Cooperation in the Canadian Steel Industry

July 1 st 1988

There are encouraging signs of cooperation between labour and management occurring in Canada's steel industry, a major manufacturing and exporting sector, and other sectors seem interested in following their example.

In the face of tough economic conditions a few years ago, the United Steelworkers of America and the chairman of Stelco Inc. decided that the time had come for labour and management to work together, and so the Canadian Steel Trade and Employment Congress was established. This Congress has formed a number of study groups to examine such questions as access to the U.S. market and the impact of technological change on labour. Among its tasks are lobbying government, monitoring shipments of steel to the U.S., and establishing a $20-million adjustment program for training, relocating and providing job counselling to workers in the industry. The Congress has also worked hard to show the U.S. government and the U.S. steel producers that Canada's steel industry is not, as the Americans have alleged, engaged in unfair competition. Exports to the U.S. are crucial to the health of the Canadian steel sector, especially in view of the proposed free trade agreement between Canada and the United States.

Other employer organizations and unions have .been watching the record of labour-management cooperation in the steel industry. The International Woodworkers of America and MacMillan Bloedel Ltd. are establishing a similar cooperative body in the forest industry. The electronics industry has also formed a union-management group to deal with labour relations issues and the impact of adopting new technology.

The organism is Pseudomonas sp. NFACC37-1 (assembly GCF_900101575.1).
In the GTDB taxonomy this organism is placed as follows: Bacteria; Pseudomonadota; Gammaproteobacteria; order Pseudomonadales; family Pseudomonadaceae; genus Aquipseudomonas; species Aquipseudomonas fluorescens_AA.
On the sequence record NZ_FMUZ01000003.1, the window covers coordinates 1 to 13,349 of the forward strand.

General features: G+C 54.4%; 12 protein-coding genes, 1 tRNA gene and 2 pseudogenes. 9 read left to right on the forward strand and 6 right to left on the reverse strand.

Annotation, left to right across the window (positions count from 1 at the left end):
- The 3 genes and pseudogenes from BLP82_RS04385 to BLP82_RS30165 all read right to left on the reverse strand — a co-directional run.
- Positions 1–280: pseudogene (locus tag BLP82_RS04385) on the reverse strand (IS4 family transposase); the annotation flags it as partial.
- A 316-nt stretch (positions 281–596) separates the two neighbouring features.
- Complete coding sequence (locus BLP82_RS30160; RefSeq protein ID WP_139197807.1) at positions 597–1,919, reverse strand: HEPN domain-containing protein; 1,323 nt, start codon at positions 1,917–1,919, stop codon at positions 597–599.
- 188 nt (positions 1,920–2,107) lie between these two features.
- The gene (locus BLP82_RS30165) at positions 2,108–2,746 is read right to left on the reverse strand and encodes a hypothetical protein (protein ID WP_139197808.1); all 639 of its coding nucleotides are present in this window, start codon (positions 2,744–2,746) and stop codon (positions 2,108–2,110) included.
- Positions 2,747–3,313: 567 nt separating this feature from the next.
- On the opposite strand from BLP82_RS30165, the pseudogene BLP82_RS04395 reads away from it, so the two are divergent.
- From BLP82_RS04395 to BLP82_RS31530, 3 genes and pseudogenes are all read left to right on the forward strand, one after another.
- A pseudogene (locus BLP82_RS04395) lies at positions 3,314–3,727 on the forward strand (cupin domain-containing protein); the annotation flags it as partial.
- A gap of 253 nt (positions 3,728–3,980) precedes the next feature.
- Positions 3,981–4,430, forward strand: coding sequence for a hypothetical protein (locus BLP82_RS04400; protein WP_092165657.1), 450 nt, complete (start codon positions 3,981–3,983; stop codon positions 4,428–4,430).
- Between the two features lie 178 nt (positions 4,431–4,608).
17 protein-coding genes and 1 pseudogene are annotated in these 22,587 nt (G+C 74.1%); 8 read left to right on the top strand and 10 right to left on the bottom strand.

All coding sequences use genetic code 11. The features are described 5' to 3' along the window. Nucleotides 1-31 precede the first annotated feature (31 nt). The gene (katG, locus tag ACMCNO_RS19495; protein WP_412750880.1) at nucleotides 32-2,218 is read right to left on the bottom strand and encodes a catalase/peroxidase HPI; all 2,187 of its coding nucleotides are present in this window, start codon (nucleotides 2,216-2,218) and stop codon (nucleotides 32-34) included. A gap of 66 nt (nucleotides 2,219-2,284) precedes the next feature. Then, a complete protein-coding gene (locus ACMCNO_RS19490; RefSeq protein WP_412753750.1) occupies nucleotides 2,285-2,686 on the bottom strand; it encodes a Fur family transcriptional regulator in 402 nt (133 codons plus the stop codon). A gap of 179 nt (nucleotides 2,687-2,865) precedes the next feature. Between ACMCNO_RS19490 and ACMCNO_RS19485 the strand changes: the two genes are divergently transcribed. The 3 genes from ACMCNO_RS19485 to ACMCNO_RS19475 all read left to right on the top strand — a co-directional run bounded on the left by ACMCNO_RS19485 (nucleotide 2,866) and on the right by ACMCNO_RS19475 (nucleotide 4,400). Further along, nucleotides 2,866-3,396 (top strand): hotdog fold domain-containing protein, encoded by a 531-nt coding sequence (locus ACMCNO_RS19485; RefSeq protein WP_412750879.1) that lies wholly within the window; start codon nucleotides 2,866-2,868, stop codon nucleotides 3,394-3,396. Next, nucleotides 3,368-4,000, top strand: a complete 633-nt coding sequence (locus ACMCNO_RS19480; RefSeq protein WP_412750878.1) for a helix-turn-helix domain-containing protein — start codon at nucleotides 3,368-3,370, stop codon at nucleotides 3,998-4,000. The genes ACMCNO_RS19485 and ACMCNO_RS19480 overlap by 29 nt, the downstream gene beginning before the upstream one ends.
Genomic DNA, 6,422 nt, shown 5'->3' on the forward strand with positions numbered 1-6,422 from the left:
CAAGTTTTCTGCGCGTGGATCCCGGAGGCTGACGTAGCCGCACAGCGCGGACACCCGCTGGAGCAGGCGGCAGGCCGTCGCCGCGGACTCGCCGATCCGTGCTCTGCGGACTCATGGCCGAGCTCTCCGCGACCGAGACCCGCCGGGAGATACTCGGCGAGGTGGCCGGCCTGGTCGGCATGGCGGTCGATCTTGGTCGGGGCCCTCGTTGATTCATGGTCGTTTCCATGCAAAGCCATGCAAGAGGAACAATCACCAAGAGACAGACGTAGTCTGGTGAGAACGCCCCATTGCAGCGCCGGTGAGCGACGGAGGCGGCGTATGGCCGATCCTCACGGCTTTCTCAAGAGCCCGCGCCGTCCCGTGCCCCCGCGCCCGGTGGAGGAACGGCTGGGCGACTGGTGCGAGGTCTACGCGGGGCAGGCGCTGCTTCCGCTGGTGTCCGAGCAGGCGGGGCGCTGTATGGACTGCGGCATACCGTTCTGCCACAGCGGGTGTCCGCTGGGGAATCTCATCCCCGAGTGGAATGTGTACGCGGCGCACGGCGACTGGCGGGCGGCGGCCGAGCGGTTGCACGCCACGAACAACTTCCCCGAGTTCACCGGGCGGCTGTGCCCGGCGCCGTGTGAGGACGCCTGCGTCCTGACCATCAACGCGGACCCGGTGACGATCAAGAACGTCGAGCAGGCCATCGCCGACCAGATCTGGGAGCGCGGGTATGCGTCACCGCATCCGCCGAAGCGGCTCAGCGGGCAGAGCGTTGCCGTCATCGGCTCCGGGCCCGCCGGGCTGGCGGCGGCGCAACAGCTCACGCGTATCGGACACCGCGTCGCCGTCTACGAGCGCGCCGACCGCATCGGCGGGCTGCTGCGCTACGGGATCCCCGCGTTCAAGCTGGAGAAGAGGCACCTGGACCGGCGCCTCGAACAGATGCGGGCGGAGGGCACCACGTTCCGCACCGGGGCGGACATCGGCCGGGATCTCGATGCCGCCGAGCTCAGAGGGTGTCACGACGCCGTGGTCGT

Harry Antonides came to Canada in 1948, initially working as a farm hand and railway labourer. After over a decade working in a chemical plant in Sarnia, Ontario, Harry joined the newly forming Christian Labour Association of Canada (CLAC) in 1962 as a field representative. By 1970 Harry became director of research and education. In 1974, he was a founding member of the Work Research Foundation (now Cardus) and publisher of their sole publication, Comment magazine. A prolific writer and dynamic speaker, Harry delivered lectures all over North America and published numerous articles, reviews, and essays. He is author of several books on Christianity, labour, and economics, including Multinationals and the Peacable Kingdom (1978) and Stones for Bread: The Social Gospel and its Contemporary Legacy (1985). Harry is retired and lives with his wife Janet in Willowdale, Ontario.

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